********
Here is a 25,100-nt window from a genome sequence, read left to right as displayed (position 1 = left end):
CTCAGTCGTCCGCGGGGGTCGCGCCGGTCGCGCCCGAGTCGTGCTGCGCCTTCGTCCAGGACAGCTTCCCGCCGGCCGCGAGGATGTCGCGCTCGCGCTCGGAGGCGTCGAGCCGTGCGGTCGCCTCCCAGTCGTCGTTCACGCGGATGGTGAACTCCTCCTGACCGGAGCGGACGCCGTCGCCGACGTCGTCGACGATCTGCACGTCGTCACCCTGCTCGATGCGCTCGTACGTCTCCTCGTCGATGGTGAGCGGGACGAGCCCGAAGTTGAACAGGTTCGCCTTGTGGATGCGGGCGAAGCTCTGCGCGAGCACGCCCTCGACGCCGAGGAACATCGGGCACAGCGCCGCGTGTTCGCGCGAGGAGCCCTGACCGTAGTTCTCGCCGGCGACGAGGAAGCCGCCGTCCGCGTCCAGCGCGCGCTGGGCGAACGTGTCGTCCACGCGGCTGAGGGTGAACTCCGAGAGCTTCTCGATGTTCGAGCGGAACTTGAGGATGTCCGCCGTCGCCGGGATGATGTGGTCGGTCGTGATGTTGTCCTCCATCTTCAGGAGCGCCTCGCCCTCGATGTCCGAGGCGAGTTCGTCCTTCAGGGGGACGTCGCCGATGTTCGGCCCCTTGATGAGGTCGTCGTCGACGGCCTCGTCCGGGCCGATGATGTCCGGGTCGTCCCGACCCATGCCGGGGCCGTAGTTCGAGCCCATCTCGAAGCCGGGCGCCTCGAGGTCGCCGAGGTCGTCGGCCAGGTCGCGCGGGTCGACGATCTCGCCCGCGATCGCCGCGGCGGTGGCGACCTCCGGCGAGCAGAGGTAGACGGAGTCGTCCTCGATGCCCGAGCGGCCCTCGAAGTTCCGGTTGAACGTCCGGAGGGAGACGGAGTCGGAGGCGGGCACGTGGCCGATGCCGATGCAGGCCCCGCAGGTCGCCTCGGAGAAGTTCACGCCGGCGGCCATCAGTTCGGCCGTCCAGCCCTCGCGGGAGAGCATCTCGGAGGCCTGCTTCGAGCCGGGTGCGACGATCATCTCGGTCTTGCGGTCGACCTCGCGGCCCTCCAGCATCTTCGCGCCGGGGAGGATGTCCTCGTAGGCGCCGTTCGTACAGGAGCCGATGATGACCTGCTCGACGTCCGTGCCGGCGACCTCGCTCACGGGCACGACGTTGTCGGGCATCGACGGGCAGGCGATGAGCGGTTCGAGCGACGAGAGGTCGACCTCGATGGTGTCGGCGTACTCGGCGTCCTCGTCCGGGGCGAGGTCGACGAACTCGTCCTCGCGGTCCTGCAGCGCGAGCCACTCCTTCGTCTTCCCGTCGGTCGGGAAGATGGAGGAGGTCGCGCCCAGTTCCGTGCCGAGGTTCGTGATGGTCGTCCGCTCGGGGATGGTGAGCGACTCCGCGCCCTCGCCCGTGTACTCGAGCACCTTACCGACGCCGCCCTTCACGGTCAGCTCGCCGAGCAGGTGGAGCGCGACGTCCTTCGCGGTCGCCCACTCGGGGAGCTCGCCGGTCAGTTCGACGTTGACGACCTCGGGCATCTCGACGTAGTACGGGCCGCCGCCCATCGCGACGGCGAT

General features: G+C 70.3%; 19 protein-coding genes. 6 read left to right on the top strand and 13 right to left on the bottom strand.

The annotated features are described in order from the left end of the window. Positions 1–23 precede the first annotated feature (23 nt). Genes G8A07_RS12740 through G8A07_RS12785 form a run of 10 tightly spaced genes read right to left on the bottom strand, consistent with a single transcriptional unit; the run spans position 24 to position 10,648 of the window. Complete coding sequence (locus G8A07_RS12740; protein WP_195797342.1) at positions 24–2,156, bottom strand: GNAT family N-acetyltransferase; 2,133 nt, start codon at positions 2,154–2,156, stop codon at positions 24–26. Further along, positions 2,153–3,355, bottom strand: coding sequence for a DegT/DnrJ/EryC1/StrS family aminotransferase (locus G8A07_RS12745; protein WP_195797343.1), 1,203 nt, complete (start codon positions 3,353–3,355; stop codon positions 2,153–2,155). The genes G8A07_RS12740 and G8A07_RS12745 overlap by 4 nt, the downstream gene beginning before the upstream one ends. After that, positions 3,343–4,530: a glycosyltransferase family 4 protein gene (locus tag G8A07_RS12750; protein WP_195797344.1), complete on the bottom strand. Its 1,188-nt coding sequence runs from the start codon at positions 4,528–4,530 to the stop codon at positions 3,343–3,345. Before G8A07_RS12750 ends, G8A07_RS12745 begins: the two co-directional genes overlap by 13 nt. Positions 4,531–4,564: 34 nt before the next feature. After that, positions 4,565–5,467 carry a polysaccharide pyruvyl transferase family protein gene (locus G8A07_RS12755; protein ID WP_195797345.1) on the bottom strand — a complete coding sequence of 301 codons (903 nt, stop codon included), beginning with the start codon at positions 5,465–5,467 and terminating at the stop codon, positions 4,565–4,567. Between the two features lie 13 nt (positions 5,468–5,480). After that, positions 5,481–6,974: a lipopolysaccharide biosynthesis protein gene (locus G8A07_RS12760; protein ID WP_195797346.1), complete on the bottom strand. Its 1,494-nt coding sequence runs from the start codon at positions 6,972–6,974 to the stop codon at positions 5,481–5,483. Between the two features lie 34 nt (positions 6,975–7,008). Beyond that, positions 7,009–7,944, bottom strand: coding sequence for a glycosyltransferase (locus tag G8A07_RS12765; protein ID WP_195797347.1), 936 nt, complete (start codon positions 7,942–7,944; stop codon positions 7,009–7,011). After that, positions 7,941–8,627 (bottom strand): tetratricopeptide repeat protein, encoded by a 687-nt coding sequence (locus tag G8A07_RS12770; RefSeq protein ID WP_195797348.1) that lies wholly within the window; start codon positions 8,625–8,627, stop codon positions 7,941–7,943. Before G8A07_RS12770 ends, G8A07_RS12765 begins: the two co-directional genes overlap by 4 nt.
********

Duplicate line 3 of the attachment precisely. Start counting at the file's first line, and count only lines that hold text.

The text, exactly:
General features: G+C 70.3%; 19 protein-coding genes. 6 read left to right on the top strand and 13 right to left on the bottom strand.